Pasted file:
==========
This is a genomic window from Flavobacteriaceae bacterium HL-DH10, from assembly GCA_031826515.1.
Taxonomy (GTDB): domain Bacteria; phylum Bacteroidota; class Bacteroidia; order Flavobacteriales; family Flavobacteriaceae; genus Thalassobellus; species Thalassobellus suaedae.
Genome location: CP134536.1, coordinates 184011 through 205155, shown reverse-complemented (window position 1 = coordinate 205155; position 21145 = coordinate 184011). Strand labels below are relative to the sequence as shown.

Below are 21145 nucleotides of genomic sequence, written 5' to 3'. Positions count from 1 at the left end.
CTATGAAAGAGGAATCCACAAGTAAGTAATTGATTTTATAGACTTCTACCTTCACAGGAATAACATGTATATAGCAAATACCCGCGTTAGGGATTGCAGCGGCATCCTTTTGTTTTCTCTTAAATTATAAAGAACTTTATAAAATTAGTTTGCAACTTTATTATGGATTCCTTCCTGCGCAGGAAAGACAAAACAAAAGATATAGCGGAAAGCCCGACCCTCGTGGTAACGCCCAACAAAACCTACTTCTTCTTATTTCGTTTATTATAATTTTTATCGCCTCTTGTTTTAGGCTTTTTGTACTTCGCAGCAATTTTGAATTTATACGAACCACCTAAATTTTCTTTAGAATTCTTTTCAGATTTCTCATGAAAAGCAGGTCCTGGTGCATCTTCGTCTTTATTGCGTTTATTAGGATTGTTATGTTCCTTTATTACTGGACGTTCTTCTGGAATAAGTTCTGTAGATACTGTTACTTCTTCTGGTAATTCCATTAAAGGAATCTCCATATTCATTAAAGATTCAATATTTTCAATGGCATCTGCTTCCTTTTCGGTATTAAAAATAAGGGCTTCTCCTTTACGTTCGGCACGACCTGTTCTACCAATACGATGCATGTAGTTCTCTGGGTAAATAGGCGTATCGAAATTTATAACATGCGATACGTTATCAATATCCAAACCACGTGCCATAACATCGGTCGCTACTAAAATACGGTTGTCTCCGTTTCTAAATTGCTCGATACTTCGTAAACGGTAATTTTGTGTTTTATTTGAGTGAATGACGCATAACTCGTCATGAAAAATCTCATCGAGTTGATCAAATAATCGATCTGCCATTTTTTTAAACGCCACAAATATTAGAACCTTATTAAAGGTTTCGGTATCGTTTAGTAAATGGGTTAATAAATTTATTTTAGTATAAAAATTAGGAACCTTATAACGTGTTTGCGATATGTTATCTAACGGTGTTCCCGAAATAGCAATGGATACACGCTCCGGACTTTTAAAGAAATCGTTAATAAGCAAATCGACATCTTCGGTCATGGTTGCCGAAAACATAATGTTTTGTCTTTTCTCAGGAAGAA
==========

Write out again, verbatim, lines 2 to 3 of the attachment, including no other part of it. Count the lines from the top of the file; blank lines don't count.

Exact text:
Taxonomy (GTDB): domain Bacteria; phylum Bacteroidota; class Bacteroidia; order Flavobacteriales; family Flavobacteriaceae; genus Thalassobellus; species Thalassobellus suaedae.
Genome location: CP134536.1, coordinates 184011 through 205155, shown reverse-complemented (window position 1 = coordinate 205155; position 21145 = coordinate 184011). Strand labels below are relative to the sequence as shown.